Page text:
SBD/Issue 179/Sports Media

People & Personalities: Van Gundy Praised As Premier NBA Analyst

Van Gundy Lauded For Chemistry
With Partners Breen, Jackson

In Boston, Chad Finn writes ESPN/ABC NBA analyst Jeff Van Gundy is "arguably the premier in-game NBA analyst, deftly mixing a basketball lifer's insight with a quick and quirky sense of humor." When a foul by Magic C Dwight Howard was "changed to a flagrant-1" during Monday's Eastern Conference Finals Game Four, Van Gundy "offered his own take on the league's ubiquitous slogan, muttering, 'The NBA ... where soft happens,' a pitch-perfect piece of snark that surely thrilled commissioner David Stern." Van Gundy said that he has been told by ESPN that he "needs to 'celebrate the game' more, which seems like a misguided notion given the appeal of his usual approach and his genuine chemistry with play-by-play man Mike Breen and fellow analyst Mark Jackson." Meanwhile, when asked about his "objectivity" given that his brother Stan Van Gundy coaches the Magic, Jeff "counters by admitting that while he always wants his brother to win, he doesn't believe that clouds his analysis." Van Gundy noted that he has received "considerably more negative feedback from Orlando fans than Celtics fans" during the conference finals (BOSTON GLOBE, 5/28).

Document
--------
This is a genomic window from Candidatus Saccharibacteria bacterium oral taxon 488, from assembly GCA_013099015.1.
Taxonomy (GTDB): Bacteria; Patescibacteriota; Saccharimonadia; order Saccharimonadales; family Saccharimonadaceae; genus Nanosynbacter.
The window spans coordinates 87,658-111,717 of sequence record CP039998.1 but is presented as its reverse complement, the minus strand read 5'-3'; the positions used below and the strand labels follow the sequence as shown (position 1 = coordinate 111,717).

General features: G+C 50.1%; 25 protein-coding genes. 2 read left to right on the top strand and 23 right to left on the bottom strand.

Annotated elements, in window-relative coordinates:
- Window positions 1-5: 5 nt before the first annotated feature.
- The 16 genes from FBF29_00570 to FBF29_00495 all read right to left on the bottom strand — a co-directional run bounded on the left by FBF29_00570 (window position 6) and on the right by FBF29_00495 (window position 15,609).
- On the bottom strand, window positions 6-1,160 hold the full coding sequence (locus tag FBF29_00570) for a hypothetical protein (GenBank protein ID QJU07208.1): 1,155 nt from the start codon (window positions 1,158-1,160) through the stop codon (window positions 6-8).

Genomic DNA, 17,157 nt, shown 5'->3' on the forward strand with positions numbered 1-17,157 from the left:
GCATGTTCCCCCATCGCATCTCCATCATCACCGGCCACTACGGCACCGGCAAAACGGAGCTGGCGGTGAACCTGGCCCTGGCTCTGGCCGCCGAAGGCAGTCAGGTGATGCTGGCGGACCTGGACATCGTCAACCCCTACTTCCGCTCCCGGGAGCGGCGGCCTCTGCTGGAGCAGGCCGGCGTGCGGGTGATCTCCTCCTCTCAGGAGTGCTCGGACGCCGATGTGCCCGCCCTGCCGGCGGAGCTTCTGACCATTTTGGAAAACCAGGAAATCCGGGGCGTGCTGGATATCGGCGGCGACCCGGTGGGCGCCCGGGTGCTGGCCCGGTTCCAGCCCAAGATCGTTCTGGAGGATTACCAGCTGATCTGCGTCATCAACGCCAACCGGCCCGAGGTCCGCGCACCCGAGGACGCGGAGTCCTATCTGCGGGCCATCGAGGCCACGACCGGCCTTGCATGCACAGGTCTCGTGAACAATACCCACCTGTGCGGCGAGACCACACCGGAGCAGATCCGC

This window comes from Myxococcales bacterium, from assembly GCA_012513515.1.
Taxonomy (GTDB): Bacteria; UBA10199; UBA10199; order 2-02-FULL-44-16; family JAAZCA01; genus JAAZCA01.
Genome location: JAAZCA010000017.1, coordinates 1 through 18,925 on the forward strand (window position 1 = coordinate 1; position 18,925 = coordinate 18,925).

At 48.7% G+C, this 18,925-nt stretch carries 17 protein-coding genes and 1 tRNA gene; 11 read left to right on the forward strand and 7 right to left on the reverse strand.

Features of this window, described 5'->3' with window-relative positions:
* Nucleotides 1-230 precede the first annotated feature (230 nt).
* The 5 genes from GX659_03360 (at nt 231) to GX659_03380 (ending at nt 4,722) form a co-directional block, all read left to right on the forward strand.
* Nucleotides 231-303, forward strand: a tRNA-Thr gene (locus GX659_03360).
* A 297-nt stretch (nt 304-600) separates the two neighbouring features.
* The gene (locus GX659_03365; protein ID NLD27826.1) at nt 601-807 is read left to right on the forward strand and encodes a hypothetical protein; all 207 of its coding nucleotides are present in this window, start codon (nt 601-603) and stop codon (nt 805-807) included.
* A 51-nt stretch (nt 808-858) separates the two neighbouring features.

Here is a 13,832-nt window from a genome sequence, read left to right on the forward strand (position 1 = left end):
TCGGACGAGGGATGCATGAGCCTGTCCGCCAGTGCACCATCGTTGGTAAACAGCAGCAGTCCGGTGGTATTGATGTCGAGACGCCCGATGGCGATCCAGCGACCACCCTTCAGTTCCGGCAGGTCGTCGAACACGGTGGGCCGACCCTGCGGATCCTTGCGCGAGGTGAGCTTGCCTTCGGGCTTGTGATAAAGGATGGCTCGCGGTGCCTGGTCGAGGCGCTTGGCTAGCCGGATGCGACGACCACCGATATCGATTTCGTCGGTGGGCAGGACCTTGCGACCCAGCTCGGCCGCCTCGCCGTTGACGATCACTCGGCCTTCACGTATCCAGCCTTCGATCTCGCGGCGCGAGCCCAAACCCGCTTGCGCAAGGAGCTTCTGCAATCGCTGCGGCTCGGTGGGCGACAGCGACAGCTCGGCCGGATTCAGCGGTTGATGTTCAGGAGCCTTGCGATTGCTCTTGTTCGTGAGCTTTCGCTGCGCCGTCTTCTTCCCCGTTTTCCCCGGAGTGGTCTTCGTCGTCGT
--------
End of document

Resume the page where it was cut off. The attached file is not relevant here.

CONFLICTING JOBS? In N.Y., Richard Sandomir notes Fox NFL reporter Jay Glazer is an MMA trainer for some players, an arrangement that is "unusual, at best, and raises questions about how he balances his competing interests." Glazer "reports on some of the same players and teams who pay him for his training expertise." Fox, "which is pleased with his reporting and trusts him to stay objective, asked him to develop and co-host a weekly series on that features" MMAthletics, which Glazer runs with fighter Randy Couture. Fox Sports Media Group Vice Chair Ed Goren said that he was "not concerned about potential conflicts of interest arising from Glazer's overlapping careers." Goren: "Jay knows what his primary business is, and it's the business of journalism. If there's an issue, he's going to report it, whether it's about a friend or someone he doesn't know." Goren added that Glazer's MMA business is a "'part-time job' that does not impede his reporting" (N.Y. TIMES, 5/28).

FUTURE IN QUESTION: In L.A., Tom Hoffarth writes the "early odds" favor ESPN sideline reporter Erin Andrews, whose contract expires in July, "having a better future in the entertainment-reporting field" than at the net. Hoffarth: "In no time, she'll be going from Bristol, Conn., to tracking down Bristol Palin." N.Y. Daily News gossip columnist Joanna Molloy said Andrews "wants it both ways." Molloy: "She wants to be considered a journalist. She wants to be the observer, not the observed. But a journalist uncovers the facts, not her navel. Let's face it: Andrews is a sports sidelines reporter" (L.A. DAILY NEWS, 5/28).

NOTES: ESPN announcer Ron Franklin "has signed a two-year deal" with the net that "includes a full round of football broadcasts and a slightly less extensive basketball schedule" (HOUSTON CHRONICLE, 5/28)....Sabres G Ryan Miller will serve as a guest analyst for NBC's broadcast of Saturday's Game One of the Flyers-Blackhawks Stanley Cup Final. NBC analyst Jeremy Roenick will join analysts Pierre McGuire and Mike Milbury for the remainder of the net's broadcasts of the series, beginning with Monday's Game Two (NBC). 

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